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avada_faq

Determining the cost of breast surgery is tricky, because it all depends on a combination of factors, such as your insurance policy, surgery center, and surgeon. On average, women in the United States pay around $23,000 for their initial breast cancer treatment. Continuing treatment costs an additional $2,200. Costs may go up to even $134,000 for stage IV breast cancer. If you’re having trouble figuring out how you’ll afford breast cancer treatment, reach out to the patient navigators at your hospital. They should be able to connect you to financial assistance opportunities.

After breast surgery, you will have surgical drains placed around the operation area. These drains prevent fluid from collecting in the incision area. When fluid collects here, it slows down your healing and increases the risk of infection. Fluid also places pressure on the incision site and can be uncomfortable.

Breastfeeding on the affected side may be difficult following a lumpectomy since the amount of milk produced by that breast will likely be impacted by the removed tissue. If you’ve had a mastectomy on one side and are not currently undergoing chemotherapy, you should be able to breastfeed on the opposite. If breastfeeding after breast surgery is important to you, discuss this with your breast surgeon before the surgery. This may impact what procedure you choose.

One procedure is not better than the other. Both mastectomies and lumpectomies have similar survival rates in early stage breast cancers. They each have advantages and disadvantages of their own. Lumpectomies are the main option if you want to retain your breast. However, you will most likely have to undergo radiation following the procedure. You might also not be eligible for a lumpectomy depending on your tumor. Mastectomies remove the entire breast and are more widely available in hospitals.  To learn more, check out this article on Lumpectomy or Mastectomy or tune into our Lumpectomy vs Mastectomy podcast series.

After a mastectomy, you will usually stay in the hospital for at least one night. However, this time may increase if you are undergoing immediate breast reconstruction. For a lumpectomy, you can return home the same day as your procedure. It may be worth reading more on what to expect during and after breast surgery.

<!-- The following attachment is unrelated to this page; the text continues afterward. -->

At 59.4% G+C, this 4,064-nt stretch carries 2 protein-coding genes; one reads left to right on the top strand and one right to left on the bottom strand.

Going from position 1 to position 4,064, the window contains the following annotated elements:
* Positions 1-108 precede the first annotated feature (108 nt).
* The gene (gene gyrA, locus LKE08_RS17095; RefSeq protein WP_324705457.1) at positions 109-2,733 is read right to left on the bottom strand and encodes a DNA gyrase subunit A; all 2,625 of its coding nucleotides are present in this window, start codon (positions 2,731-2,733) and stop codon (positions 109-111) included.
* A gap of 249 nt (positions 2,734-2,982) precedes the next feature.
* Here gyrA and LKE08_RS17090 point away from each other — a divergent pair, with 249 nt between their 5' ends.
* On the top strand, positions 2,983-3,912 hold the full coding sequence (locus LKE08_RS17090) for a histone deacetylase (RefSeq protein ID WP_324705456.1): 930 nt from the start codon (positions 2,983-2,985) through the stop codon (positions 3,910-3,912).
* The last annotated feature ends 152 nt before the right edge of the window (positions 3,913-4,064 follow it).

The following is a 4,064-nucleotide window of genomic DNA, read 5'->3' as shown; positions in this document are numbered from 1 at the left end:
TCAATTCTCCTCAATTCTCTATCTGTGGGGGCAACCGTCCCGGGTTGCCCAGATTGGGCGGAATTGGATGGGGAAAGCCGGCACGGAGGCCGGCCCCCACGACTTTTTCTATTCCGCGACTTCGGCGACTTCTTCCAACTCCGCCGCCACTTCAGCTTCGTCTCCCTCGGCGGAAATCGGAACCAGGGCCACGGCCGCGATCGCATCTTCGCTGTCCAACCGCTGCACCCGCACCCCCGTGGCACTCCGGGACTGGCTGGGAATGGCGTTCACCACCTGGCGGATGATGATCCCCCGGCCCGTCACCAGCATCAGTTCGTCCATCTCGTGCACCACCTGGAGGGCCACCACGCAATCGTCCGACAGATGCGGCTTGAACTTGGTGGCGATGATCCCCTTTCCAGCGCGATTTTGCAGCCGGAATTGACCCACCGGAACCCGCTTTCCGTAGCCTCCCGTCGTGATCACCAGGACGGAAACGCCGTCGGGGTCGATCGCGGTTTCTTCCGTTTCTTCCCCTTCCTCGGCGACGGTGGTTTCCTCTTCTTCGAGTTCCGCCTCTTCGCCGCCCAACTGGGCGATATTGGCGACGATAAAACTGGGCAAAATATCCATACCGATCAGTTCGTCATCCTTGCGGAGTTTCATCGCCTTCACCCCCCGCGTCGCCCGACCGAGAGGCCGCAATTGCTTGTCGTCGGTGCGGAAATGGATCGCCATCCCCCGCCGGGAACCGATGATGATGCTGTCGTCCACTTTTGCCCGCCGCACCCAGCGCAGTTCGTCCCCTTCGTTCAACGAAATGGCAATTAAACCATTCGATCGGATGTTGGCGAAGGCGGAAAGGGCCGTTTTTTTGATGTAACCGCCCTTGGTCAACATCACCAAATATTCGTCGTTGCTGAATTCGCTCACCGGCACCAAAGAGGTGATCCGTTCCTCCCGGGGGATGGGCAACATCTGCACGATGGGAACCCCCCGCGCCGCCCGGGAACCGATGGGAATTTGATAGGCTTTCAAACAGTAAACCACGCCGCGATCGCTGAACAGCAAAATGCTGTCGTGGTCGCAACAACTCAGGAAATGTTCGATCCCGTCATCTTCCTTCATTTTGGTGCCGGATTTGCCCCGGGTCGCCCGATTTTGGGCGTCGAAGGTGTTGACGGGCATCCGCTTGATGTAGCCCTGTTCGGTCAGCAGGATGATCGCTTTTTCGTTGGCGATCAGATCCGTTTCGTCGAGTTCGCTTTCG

You can minimize scarring after breast surgery by requesting various scar-reduction techniques, such as the hidden scar surgery. If you are not a candidate for such procedures, you can reduce the appearance of scars by using a scar cream or various herbal treatments. Staying inclined while resting reduces scarring. As can take cool showers, eating healthy, and avoiding the sun. Herbal remedies, such as amica montana and bromelain, can also help. That being said, scars will ultimately be a part of your new normal, and it may be helpful to look at them as your symbols of survival. Many women choose to incorporate their scars into beautiful breast tattoos. There are even grants to help women afford these tattoos.

Five-year survivability rates are lower if you skip breast cancer surgery. While it is technically possible to skip surgery and undergo breast cancer treatment, it is not recommended most of the time. If you are worried about breast surgery, talk to your medical team to figure out a solution that works for your situation.

Radiation is used to kill any cancer that may be left after surgery. It is an option if you have early-stage breast cancer or DCIS. If you have IBC or a locally-advanced breast cancer, radiation therapy is a standard treatment. In addition, you will usually receive radiation therapy if you’ve had a lumpectomy.

Usually your general physician or gynecologist will refer you to a breast cancer surgeon, who will perform the needed mastectomy or lumpectomy. Finding the right plastic surgeon can be more challenging. Yet, if you are considering breast reconstruction, it is best to start that conversation as early as possible. Start by reading our article on choosing a plastic surgeon.

Be sure to ask this question to your surgeon well in advance of the surgery, as there may be specific preparations unique to your condition. In general, preparation for breast cancer surgery is similar to many other surgeries. For example, your physician may advise you to not take any nonsteroidal anti-inflammatory drugs (NSAIDs) or aspirin for at least one week before the procedure. Also, you will probably not be allowed to eat or drink for about six hours before your surgery. This amount of time does vary based on the type of surgery, age, medications, and anesthesia, so most importantly, follow your surgeon’s directions. Make sure you have completed all the necessary testing, such as general health tests and ECGs, and attend you pre-assessment appointment. Finally, arrange to have someone pick you up after surgery. As you begin to make your preparation, go through this pre-surgery checklist.

Maybe, but it will be difficult. Depending on the type of surgery you’ve had and your daily chores, you may or may not need a ton of assistance. Many single women recommend getting help to come in at least once a week after major surgery, such as a mastectomy, to accomplish the tasks you simple can’t do for a little while, such as lifting heavy objects. Leading up to the surgery, try to plan ahead: this might include meals, setting up a comfortable place for recovery, or planning childcare. Don’t try to do everything yourself; ask for help, and rely on your community.

Have questions we’ve not answered? Let us know.